Practice Stress Reduction: Learning relaxation and other stress reduction techniques can help reduce the intensity of your emotional reactions and, by doing so, reduce the echo effect in which emotions and symptoms amplify one another. A regular stress reduction practice can also lower “background worry,” the ongoing anxiety that results from long-term stresses like chronic illness.
Change Your Thinking: If you have a tendency to think of the worst that might happen, you can take steps to short-circuit the process in which your thoughts increase your anxiety. One antidote is to retrain yourself to speak soothingly when worried, saying things like “I’ve been here before and survived” or “this is probably not as bad as it seems.” For more on this, see the next article in this series.
Connect with Other People: Feeling that you are part of something larger than yourself counteracts worry. Also, contact distracts you from preoccupation with your problems, and provides reassurance.
Exercise: One of the best treatments for worry, exercise is both relaxing and distracting.
Pleasurable Activity. Reading, music, good conversation and other activities in which you can become immersed help change mood.
Don’t Worry Alone: The act of sharing a worry almost always reduces its size and emotional weight. Discussion may help you find solutions, but almost always makes the worry feel less threatening. Putting a worry into words translates it from the realm of imagination into something concrete and manageable.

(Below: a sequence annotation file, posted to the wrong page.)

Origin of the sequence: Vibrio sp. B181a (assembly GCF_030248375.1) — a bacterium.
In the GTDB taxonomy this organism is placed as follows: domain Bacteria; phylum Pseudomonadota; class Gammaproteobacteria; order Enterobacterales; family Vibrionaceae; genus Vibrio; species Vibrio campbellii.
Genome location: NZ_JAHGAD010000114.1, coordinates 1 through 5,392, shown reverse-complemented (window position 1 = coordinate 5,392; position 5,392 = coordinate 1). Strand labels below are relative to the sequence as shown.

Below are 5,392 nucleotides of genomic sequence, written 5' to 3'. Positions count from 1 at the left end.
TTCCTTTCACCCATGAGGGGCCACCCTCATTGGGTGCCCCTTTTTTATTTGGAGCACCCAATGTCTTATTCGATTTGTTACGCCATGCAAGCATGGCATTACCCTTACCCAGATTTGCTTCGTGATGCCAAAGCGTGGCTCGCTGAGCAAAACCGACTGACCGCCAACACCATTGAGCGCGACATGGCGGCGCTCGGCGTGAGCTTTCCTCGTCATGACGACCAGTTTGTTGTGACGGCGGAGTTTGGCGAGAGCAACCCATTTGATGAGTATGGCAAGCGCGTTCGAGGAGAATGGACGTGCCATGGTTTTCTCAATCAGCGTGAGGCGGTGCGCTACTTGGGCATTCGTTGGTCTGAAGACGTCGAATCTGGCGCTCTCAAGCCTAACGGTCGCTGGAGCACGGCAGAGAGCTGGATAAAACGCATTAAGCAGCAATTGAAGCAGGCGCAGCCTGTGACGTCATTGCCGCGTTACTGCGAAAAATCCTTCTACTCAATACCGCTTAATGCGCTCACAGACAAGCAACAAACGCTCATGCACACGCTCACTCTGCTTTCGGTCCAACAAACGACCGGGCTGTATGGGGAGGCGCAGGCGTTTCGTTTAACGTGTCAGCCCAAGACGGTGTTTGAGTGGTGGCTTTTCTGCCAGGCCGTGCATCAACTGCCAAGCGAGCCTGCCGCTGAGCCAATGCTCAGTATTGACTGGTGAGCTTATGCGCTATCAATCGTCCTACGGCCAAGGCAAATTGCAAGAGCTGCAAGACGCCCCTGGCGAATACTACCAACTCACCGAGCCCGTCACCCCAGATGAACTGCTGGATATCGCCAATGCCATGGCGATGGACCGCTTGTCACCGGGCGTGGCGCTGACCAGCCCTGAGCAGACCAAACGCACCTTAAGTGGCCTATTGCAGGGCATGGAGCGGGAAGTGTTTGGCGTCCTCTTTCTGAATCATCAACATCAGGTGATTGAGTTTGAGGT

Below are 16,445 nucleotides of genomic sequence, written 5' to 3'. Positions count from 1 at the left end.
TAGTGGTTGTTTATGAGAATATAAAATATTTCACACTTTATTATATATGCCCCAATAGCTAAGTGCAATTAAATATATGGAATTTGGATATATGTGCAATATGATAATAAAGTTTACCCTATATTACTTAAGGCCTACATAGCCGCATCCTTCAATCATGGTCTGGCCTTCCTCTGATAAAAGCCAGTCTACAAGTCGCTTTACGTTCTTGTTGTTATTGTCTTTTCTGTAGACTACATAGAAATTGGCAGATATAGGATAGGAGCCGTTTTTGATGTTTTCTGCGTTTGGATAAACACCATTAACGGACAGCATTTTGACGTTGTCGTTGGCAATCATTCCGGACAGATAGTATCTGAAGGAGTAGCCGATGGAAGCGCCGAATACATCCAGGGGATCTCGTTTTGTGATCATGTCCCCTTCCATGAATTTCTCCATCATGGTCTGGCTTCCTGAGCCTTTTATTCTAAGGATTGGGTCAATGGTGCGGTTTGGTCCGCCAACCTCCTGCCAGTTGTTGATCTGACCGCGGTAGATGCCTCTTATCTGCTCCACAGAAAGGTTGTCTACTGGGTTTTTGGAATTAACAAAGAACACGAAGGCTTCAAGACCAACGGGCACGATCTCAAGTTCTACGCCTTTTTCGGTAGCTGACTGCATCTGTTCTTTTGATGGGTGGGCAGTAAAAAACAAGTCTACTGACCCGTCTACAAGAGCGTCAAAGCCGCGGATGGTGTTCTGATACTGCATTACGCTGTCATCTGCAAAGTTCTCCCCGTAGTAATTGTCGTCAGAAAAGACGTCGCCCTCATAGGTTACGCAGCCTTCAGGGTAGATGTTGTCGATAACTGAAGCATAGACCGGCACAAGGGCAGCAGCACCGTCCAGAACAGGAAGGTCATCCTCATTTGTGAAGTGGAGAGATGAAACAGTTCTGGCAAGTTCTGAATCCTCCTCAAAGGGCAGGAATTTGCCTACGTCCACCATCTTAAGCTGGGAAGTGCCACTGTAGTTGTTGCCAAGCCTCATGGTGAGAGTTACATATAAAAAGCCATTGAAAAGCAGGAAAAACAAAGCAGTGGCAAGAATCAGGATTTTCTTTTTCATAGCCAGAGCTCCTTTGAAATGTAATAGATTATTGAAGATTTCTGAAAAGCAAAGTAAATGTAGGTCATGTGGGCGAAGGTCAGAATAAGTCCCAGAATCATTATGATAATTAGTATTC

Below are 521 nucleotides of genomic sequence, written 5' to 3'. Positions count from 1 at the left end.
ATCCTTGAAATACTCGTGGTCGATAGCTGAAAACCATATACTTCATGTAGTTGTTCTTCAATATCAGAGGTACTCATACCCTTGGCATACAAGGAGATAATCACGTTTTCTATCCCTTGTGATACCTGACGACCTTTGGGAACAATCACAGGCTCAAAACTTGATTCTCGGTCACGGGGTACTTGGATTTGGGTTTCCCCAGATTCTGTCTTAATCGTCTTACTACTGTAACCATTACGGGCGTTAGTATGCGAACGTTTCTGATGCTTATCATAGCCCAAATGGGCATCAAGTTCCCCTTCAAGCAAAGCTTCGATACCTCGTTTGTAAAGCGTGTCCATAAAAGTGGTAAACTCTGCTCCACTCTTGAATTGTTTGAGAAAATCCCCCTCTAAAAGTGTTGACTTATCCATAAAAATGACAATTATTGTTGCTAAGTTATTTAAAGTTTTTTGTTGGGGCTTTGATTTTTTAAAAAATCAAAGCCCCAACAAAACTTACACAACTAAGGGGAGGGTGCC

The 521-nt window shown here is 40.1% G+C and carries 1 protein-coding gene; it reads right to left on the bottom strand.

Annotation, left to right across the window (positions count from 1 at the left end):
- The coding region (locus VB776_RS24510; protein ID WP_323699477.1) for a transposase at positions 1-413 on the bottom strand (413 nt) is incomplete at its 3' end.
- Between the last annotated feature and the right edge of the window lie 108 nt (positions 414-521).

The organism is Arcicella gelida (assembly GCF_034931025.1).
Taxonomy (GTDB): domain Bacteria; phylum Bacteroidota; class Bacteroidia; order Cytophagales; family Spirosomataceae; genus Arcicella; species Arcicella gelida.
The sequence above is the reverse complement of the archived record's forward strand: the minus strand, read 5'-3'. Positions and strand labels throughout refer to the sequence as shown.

Medications: Just as drugs can help with depression, some people find that medications help them deal with anxiety. A drug will not be a complete solution to problems of anxiety, but it can be an important part of a comprehensive response.
About 10 percent of people with CFIDS experience an especially severe and frightening form of fear called panic attacks. These are brief episodes of terror in which a person may feel he or she is about to die. Symptoms may include chest pain, heart palpitations and dizziness. In spite of overwhelming fear, people survive but may live a life of dread, apprehensive about when the next attack may occur. This kind of fear is treatable. For discussions on how to conquer panic, see Edward Hallowell’s book Worry or Martin Seligman’s What You Can Change and What You Can’t.
In sum, you aren’t crazy to experience strong emotions in reaction to having your life turned upside down. It would be surprising if you didn’t respond that way. Emotions like depression and anxiety are common responses to situations of loss and uncertainty. But there are many things you can do to reduce the strength of these emotions. Like other aspects of chronic illness, emotions can be managed.
- Bruce Campbell:Meeting the Challenges of LongTerm Illness
- Meeting the Challenges - Adjusting Thinking pg2
- Meeting the Challenges, Strengthening Your Ties pg3
- Meeting the Challenges, Building a Support Network pg4
- Meeting the Challenges, Grieving Your Losses pg5
- Meeting the Challenges, Creating a New Life pg6